Saturday, March 26, 2011

Glorious Swiss Food

Carbs.  Ya gotta love 'em.  At least if you're traveling in Switzerland's heartland.  This is the German part of the country and good hearty fare is the rule of the day.  

My first Swiss meal was in the small town of Giswil at the Bahnhof Hotel, across the street from the train station.  They specialize in traditional Swiss cuisine, which does not include a lot of vegetarian selections unless you like beets and brussel sprouts.  So, I tended to stay away from the salad bar. 

Älpermagronen became a favorite of mine. It's the Alpine farmer's mac and cheese.  Macaroni, potatoes (yeah, all in one dish --carb heaven!), onions, cream and Gruyere cheese served with applesauce on the side.  I never was sure what the proper way to eat the applesauce was, so often ended up spooning it over the Älpermagronen. It might not have been the way the Swiss eat it, but it was delicious and something I would never think of doing at home.  

Another popular dish in Switzerland is rösti.  Rösti is basically hash browns covered in melted cheese and served with sausage.  On Mt. Schilthorn I found a vegetarian version: rösti with vegetable bouquet and sour cream.  Notice the brussell sprouts.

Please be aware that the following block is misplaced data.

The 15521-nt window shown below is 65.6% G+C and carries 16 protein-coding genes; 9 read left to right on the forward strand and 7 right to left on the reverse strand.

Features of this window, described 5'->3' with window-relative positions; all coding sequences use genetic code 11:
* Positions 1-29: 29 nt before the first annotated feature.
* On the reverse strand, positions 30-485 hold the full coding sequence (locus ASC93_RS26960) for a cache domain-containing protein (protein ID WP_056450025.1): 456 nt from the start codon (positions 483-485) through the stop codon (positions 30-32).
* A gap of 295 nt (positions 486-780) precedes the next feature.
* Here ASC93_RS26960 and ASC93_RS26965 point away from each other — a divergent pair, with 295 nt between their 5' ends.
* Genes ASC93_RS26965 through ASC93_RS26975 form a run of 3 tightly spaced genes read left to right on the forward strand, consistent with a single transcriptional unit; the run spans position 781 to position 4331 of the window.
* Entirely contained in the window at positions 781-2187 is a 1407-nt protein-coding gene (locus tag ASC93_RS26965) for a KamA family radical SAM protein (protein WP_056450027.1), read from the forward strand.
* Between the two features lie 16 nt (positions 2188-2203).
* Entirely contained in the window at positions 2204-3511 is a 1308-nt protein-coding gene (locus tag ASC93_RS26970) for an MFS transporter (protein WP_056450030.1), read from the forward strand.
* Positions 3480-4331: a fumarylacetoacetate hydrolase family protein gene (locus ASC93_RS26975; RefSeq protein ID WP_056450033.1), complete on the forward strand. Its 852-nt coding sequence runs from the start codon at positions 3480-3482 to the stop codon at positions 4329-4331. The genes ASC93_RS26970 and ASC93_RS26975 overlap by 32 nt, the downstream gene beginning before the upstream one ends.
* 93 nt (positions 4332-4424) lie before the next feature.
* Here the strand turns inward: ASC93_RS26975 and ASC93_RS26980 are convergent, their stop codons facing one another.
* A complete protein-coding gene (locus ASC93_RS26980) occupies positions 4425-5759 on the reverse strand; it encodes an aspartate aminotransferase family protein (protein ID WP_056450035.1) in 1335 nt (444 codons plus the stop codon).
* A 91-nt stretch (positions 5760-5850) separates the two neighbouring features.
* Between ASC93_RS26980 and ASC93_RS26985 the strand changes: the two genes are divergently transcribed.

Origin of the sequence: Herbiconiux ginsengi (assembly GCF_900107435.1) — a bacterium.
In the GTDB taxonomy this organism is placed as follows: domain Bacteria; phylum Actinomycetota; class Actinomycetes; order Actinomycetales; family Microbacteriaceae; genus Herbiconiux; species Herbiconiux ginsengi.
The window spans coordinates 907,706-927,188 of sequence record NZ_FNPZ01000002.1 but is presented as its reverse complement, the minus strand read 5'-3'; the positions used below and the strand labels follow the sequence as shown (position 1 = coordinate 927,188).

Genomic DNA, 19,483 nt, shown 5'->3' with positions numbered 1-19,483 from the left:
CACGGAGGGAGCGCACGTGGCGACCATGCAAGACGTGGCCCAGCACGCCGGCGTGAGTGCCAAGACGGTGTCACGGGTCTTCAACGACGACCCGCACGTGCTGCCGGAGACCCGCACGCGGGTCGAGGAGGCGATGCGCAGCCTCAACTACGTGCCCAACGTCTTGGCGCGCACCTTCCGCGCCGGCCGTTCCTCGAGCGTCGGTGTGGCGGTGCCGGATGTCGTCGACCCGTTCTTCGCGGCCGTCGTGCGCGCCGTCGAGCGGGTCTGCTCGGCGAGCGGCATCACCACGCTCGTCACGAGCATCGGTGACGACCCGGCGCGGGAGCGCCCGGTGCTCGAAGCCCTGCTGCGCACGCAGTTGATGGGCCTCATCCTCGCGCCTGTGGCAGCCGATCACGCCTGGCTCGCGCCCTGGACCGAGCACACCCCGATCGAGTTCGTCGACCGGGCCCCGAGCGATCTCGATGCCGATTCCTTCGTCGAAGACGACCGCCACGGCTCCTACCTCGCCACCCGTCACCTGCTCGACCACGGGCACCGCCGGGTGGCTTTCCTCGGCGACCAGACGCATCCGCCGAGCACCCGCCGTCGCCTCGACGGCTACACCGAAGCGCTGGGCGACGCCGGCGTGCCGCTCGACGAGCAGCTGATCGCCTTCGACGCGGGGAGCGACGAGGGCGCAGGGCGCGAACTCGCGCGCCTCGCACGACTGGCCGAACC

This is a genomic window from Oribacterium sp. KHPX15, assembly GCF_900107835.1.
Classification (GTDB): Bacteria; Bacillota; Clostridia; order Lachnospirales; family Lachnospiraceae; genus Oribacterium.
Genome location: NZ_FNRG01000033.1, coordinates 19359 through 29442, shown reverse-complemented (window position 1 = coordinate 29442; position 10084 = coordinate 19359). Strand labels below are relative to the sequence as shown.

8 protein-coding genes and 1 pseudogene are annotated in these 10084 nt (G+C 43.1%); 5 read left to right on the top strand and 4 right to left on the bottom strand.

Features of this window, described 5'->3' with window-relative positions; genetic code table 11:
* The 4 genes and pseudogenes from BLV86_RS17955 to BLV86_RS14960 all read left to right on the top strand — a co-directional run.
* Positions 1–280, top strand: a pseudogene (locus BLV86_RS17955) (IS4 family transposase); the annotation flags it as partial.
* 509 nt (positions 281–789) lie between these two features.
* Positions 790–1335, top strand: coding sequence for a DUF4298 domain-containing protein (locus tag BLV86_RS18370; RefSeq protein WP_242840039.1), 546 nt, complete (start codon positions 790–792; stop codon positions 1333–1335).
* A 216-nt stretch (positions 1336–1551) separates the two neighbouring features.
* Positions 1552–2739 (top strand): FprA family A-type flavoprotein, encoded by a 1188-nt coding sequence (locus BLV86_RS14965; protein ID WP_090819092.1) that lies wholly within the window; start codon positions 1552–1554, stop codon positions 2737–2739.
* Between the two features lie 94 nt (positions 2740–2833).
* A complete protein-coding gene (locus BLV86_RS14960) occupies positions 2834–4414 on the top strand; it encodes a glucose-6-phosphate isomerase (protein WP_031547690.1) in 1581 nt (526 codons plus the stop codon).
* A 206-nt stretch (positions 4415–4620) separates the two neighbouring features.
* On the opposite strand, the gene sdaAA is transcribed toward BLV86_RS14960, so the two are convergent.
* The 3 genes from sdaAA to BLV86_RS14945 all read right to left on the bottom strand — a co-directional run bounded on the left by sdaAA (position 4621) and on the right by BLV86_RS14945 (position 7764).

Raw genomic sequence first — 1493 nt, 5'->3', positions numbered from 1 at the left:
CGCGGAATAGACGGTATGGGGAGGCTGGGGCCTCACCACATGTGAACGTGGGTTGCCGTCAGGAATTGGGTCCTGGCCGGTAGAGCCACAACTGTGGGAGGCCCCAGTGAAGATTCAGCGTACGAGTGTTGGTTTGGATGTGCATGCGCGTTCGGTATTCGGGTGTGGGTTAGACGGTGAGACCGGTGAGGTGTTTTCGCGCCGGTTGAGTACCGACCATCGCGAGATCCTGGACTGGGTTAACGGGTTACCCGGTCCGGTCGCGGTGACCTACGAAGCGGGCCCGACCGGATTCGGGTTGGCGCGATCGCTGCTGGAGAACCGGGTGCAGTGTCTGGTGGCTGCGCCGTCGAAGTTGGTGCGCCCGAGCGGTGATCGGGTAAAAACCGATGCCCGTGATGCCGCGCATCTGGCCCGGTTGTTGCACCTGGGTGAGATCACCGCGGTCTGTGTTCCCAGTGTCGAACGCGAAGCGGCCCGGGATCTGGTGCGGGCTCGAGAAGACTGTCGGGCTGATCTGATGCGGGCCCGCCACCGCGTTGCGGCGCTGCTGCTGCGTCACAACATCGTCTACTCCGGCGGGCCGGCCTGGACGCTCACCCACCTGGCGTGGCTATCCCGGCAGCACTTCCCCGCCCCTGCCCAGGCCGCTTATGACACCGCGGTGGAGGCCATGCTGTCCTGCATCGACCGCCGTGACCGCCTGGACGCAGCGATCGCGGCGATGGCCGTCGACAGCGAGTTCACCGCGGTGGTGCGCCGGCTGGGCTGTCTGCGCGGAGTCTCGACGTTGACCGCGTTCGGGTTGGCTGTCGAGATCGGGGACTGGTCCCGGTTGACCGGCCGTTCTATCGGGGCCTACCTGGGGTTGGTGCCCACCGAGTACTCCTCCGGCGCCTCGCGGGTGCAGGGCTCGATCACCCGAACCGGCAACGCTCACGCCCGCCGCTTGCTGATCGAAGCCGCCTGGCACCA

In Lauterbrunnen, hard apple cider was ordered and arrived at the table in a fancy bottle.  Notice the line on the right side of the wine glass?  Wine in Switzerland is ordered by the deciliter.  It arrives at your table in a clear glass carafe which has the measurements clearly marked on it.  The correct amount is then poured into your glass leaving no room for anyone to complain to the bartender that they've been cheated.

This was my favorite meal the entire trip: rösti again, but this time served with poached eggs and slices of tomatoes on top of the hash browns and then smothered in delicious Alpine cheese.  And no brussel sprouts!

Ever wonder where meringue was invented?  In Switzerland!  In the town of Meiringen which sounds like meringue when pronounced correctly.  Meiringen was a favorite town of Sir Arthur Conan  Doyle and I'm sure he must have sampled an ice cream sunday topped with meringue and a cookie.

No trip to Switzerland is complete without sampling fondue.  In Spiez we ate at a wonderful restaurant with a beautiful view of Lake Thun (pronounced Toon) and enjoyed cheese fondue.  The fondue usually includes a mixture of several different cheeses and is served with crusty bread.

Of course there was lots of chocolate.  The Swiss invented milk chocolate, which is my favorite.

No matter how delicious the food, after two weeks, I'm always happy to see something familiar.  In this instance it was an English pub in Lucerne that served fish and chips.  What wasn't familiar was the price.  Eating out in Switzerland is expensive.  This plate (1 piece of fish and fries) was the equivalent of $25.

But where else can you watch swans swimming under a 600 year old bridge while you eat?

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